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FDOT: Who’s behind the wheel of local auto crashes

Veronica Brezina



Image by Unsplash/Eric McLean.

Roughly eight people die and 49 are seriously injured in auto accidents every day on the state’s roadways, according to the Florida Department of Transportation, which is partnering with surrounding authorities to crack down on aggressive driving. 

The majority of the avoidable crashes resulted from drivers departing from their lane along the roadway, colliding at intersections or striking pedestrians and bicyclists. FDOT reported that 50% of the fatal and serious injury crashes involve a young male driver, and West Florida, which includes Pinellas and Hillsborough counties, is one of the top regions where young males live and have been involved in these types of incidents. 

“The safety of Florida’s roadways is dependent upon each of us, which is why it is imperative for motorists to drive responsibly and patiently. While it may be tempting to partake in dangerous behaviors when other motorists are driving aggressively around you, help ensure the safety of yourself and others by keeping your distance and staying focused on the road ahead,” District Seven Secretary David Gwynn said Tuesday during a kick-off event for a new campaign called Target Zero. 

FDOT, along with the Florida Highway Patrol, Tampa Police Department and Hillsborough County Sheriff’s Office, is joining the new statewide Target Zero initiative. The data-driven behavior change strategy aims to help implement an educational campaign within the Florida Strategic Highway Safety Plan (SHSP), the state’s existing strategy to eliminate serious injuries and fatalities across the transportation system.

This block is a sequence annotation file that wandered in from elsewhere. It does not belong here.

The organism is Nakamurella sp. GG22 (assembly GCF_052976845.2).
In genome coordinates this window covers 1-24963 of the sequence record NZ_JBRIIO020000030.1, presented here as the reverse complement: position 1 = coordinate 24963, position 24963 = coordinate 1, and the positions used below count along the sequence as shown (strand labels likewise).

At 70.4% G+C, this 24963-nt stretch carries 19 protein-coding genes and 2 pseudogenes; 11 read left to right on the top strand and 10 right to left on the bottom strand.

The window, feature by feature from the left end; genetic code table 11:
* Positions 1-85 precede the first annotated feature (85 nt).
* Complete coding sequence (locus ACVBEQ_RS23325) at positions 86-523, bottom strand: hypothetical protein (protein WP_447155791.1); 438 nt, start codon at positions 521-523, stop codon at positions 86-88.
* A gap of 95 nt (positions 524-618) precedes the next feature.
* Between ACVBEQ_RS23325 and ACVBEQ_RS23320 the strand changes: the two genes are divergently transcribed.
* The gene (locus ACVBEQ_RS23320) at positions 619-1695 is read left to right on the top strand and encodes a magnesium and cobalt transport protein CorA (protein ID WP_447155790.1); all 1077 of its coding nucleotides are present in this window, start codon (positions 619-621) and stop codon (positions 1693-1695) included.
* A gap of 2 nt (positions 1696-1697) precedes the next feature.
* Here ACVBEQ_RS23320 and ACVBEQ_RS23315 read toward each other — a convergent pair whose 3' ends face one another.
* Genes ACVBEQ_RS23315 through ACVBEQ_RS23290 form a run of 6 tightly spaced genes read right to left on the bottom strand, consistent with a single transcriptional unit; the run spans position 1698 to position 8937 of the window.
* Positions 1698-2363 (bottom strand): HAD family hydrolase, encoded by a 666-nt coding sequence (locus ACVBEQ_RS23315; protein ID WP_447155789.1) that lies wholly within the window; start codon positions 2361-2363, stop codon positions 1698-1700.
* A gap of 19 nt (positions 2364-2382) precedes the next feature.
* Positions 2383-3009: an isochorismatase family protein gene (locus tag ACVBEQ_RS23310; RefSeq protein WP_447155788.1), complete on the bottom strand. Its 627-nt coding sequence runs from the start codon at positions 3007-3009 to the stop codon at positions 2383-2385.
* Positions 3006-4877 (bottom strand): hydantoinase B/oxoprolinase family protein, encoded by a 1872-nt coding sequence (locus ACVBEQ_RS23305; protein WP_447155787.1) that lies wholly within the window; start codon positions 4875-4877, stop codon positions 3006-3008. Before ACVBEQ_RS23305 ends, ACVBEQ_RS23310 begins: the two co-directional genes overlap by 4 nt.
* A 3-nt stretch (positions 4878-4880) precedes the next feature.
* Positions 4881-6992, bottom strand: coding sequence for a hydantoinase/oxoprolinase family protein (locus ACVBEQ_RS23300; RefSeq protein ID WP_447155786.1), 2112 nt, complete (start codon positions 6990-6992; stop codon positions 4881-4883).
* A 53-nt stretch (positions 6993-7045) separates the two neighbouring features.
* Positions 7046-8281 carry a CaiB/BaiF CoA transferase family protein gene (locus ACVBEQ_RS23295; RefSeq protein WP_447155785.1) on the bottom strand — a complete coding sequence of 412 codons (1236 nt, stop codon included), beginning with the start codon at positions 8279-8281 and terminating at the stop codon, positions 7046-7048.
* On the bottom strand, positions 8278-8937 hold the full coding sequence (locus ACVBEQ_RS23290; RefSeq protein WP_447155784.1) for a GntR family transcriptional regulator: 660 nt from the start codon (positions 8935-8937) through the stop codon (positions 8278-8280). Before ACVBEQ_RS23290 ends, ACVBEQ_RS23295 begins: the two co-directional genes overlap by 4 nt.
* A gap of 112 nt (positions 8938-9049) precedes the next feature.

Officers will especially be on high alert this weekend as motorists will be traveling to celebrate the 4th of July. 

High-crash corridors in the district, which includes the roadways from Dali Boulevard S. to 72 Avenue N. and south of Countryside Boulevard to north of Pineridge Way S. Image: FDOT. 

While FDOT’s safety campaign is targeting aggressive driving, pedestrian safety is another avenue of concern.  

Last year, a report from Smart Growth America ranked the Tampa-St. Petersburg-Clearwater metro area as the fourth most dangerous region in the U.S. for pedestrians. The urban development advocacy group ranked the nation’s metro areas by pedestrian deaths per 100,000 residents between 2016 and 2020.

With 3.5 deaths per 100,000 people, pedestrians are more likely to die taking a stroll in Tampa than in places like Miami, Atlanta and Los Angeles.

Forward Pinellas, the county’s land use and transportation agency, shared a map outlining the areas within the county showing where the most recent fatal auto and pedestrian-related accidents are occurring. 

For example, the map identifies the intersection of State Road 686 and 34th St. N., where two pedestrians were killed. 

A map showing where the majority of crashes and fatal pedestrian accidents have been reported in the county. Image: Forward Pinellas.